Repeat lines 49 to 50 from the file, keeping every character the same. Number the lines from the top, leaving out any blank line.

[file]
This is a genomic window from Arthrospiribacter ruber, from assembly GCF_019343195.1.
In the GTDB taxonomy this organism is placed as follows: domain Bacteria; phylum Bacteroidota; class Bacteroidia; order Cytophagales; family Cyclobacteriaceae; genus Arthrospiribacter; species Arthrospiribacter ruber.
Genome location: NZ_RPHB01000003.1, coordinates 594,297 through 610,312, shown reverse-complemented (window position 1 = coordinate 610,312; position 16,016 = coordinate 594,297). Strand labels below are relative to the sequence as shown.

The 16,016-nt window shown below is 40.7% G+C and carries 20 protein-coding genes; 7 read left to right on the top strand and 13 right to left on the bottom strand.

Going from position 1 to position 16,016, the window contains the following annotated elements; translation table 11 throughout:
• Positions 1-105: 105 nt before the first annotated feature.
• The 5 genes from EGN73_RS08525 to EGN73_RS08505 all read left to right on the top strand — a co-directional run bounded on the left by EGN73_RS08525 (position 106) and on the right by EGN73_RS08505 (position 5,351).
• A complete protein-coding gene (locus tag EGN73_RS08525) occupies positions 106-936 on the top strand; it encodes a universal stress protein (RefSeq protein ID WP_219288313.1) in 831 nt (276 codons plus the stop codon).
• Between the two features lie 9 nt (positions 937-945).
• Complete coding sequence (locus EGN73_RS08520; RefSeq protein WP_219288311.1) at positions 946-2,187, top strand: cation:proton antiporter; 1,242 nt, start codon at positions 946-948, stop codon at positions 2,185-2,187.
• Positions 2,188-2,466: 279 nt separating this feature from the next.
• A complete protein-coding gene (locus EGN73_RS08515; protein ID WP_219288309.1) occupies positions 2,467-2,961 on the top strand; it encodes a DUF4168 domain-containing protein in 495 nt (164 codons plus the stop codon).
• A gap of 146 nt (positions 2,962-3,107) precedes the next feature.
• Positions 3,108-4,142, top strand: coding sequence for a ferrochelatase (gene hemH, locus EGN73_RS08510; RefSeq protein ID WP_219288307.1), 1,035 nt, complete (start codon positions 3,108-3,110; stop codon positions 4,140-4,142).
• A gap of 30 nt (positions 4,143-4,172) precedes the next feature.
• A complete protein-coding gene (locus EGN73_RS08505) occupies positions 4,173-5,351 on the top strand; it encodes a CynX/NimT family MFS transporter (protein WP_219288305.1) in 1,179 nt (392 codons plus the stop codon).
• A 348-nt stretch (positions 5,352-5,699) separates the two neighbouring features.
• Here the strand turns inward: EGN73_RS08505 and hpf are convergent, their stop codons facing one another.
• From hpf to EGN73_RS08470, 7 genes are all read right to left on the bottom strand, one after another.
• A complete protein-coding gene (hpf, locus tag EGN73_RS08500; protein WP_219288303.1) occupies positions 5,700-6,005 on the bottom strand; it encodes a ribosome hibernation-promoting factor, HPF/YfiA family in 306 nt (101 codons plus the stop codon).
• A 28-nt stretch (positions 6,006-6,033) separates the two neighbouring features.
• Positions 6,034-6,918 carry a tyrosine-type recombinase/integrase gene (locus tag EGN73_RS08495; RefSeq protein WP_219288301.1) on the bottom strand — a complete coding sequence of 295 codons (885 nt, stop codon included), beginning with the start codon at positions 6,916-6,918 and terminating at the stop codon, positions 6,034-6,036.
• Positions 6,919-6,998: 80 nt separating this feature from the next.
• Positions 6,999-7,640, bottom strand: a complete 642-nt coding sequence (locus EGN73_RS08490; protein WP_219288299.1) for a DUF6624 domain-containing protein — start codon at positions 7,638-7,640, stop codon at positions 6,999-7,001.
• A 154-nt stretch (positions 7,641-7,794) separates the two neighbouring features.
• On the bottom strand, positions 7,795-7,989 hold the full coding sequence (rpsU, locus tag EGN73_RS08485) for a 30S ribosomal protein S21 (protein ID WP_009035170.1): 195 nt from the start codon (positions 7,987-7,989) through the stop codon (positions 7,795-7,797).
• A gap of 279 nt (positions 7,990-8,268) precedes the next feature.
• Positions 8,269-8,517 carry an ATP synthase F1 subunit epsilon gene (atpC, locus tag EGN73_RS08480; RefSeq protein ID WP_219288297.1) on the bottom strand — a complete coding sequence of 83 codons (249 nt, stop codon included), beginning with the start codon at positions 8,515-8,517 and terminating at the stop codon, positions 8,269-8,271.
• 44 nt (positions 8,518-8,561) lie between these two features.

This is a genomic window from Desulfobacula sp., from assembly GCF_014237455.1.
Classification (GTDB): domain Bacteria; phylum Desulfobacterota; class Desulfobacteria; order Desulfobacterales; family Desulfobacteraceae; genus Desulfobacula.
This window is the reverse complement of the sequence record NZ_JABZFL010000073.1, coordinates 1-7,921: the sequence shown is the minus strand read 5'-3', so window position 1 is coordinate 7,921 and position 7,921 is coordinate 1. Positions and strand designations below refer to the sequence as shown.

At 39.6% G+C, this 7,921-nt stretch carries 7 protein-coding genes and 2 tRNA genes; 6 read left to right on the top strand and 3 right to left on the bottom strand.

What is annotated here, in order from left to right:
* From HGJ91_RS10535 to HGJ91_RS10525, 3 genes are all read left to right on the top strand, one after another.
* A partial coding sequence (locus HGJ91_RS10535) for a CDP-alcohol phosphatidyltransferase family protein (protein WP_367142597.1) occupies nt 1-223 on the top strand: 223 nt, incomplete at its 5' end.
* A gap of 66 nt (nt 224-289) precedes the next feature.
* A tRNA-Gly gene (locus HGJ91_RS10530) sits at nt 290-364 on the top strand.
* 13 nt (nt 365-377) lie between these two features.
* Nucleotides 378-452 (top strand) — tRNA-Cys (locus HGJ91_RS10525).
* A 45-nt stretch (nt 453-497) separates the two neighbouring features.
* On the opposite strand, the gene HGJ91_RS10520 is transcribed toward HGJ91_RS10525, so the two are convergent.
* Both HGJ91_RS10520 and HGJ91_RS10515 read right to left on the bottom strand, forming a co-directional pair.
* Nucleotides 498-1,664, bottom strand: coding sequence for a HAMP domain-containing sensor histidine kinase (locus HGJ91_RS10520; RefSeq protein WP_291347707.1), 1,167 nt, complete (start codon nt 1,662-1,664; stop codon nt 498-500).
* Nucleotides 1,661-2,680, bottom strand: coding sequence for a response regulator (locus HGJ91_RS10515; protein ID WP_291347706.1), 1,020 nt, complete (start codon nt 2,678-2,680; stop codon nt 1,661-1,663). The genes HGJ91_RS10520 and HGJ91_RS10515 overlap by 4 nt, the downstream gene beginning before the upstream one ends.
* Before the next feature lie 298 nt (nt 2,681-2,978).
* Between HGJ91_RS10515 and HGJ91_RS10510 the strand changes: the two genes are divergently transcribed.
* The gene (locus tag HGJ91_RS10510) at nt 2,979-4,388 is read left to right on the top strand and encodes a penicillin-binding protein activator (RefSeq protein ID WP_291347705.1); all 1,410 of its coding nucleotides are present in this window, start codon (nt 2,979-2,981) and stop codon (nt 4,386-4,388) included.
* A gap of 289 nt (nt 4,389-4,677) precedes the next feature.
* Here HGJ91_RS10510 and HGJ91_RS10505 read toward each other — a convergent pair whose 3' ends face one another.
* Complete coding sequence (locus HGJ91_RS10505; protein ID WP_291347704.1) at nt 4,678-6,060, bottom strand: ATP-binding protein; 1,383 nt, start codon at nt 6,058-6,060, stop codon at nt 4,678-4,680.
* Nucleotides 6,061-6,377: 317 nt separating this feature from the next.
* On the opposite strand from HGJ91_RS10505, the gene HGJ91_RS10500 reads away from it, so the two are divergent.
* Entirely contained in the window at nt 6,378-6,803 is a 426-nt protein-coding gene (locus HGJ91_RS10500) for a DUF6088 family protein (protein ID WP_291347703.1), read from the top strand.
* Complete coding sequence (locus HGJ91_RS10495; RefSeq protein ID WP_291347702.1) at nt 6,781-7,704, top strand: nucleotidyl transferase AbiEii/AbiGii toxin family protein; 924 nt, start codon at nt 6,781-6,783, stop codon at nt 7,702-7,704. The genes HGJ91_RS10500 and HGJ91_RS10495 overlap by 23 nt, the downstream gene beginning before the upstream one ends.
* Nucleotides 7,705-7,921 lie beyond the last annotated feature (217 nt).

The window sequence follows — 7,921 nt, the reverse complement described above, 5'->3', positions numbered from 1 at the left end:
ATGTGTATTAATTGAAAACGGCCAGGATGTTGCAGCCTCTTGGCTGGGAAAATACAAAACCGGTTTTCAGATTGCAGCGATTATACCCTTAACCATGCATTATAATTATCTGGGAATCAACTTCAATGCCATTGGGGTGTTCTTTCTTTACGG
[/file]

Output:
* A gap of 289 nt (nt 4,389-4,677) precedes the next feature.
* Here HGJ91_RS10510 and HGJ91_RS10505 read toward each other — a convergent pair whose 3' ends face one another.